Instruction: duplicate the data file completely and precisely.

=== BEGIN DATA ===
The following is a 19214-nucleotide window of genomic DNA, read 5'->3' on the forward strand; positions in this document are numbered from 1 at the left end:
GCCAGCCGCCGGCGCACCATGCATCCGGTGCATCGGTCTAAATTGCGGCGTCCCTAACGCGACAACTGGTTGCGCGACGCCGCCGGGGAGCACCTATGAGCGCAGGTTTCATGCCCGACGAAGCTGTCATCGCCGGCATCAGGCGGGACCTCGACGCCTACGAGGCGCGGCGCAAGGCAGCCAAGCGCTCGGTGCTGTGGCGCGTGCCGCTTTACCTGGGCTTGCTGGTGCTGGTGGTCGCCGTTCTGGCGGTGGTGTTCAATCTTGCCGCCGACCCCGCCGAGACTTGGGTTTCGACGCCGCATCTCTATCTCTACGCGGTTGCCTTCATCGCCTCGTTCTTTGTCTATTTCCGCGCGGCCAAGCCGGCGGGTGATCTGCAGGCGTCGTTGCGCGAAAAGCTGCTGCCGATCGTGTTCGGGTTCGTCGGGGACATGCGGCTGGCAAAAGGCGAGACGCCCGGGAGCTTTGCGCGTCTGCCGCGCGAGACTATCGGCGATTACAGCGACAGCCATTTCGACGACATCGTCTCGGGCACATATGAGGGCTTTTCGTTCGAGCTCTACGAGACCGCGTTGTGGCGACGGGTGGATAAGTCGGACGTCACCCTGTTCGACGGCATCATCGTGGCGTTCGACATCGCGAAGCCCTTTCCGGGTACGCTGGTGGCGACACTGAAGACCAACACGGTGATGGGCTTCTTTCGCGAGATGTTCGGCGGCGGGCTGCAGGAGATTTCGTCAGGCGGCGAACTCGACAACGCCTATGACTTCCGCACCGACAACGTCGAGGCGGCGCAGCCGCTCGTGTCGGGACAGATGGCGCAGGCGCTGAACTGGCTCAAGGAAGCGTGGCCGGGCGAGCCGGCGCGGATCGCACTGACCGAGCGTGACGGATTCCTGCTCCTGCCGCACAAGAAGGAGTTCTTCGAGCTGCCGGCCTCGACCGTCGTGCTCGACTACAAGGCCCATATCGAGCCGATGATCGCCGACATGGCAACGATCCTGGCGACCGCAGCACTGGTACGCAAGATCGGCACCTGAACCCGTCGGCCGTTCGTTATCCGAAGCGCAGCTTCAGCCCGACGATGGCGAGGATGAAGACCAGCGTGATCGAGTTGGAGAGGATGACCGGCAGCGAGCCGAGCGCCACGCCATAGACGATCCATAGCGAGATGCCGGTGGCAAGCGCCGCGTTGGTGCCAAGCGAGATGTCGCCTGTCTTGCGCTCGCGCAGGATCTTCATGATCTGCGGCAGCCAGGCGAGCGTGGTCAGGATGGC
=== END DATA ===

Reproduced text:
The following is a 19214-nucleotide window of genomic DNA, read 5'->3' on the forward strand; positions in this document are numbered from 1 at the left end:
GCCAGCCGCCGGCGCACCATGCATCCGGTGCATCGGTCTAAATTGCGGCGTCCCTAACGCGACAACTGGTTGCGCGACGCCGCCGGGGAGCACCTATGAGCGCAGGTTTCATGCCCGACGAAGCTGTCATCGCCGGCATCAGGCGGGACCTCGACGCCTACGAGGCGCGGCGCAAGGCAGCCAAGCGCTCGGTGCTGTGGCGCGTGCCGCTTTACCTGGGCTTGCTGGTGCTGGTGGTCGCCGTTCTGGCGGTGGTGTTCAATCTTGCCGCCGACCCCGCCGAGACTTGGGTTTCGACGCCGCATCTCTATCTCTACGCGGTTGCCTTCATCGCCTCGTTCTTTGTCTATTTCCGCGCGGCCAAGCCGGCGGGTGATCTGCAGGCGTCGTTGCGCGAAAAGCTGCTGCCGATCGTGTTCGGGTTCGTCGGGGACATGCGGCTGGCAAAAGGCGAGACGCCCGGGAGCTTTGCGCGTCTGCCGCGCGAGACTATCGGCGATTACAGCGACAGCCATTTCGACGACATCGTCTCGGGCACATATGAGGGCTTTTCGTTCGAGCTCTACGAGACCGCGTTGTGGCGACGGGTGGATAAGTCGGACGTCACCCTGTTCGACGGCATCATCGTGGCGTTCGACATCGCGAAGCCCTTTCCGGGTACGCTGGTGGCGACACTGAAGACCAACACGGTGATGGGCTTCTTTCGCGAGATGTTCGGCGGCGGGCTGCAGGAGATTTCGTCAGGCGGCGAACTCGACAACGCCTATGACTTCCGCACCGACAACGTCGAGGCGGCGCAGCCGCTCGTGTCGGGACAGATGGCGCAGGCGCTGAACTGGCTCAAGGAAGCGTGGCCGGGCGAGCCGGCGCGGATCGCACTGACCGAGCGTGACGGATTCCTGCTCCTGCCGCACAAGAAGGAGTTCTTCGAGCTGCCGGCCTCGACCGTCGTGCTCGACTACAAGGCCCATATCGAGCCGATGATCGCCGACATGGCAACGATCCTGGCGACCGCAGCACTGGTACGCAAGATCGGCACCTGAACCCGTCGGCCGTTCGTTATCCGAAGCGCAGCTTCAGCCCGACGATGGCGAGGATGAAGACCAGCGTGATCGAGTTGGAGAGGATGACCGGCAGCGAGCCGAGCGCCACGCCATAGACGATCCATAGCGAGATGCCGGTGGCAAGCGCCGCGTTGGTGCCAAGCGAGATGTCGCCTGTCTTGCGCTCGCGCAGGATCTTCATGATCTGCGGCAGCCAGGCGAGCGTGGTCAGGATGGC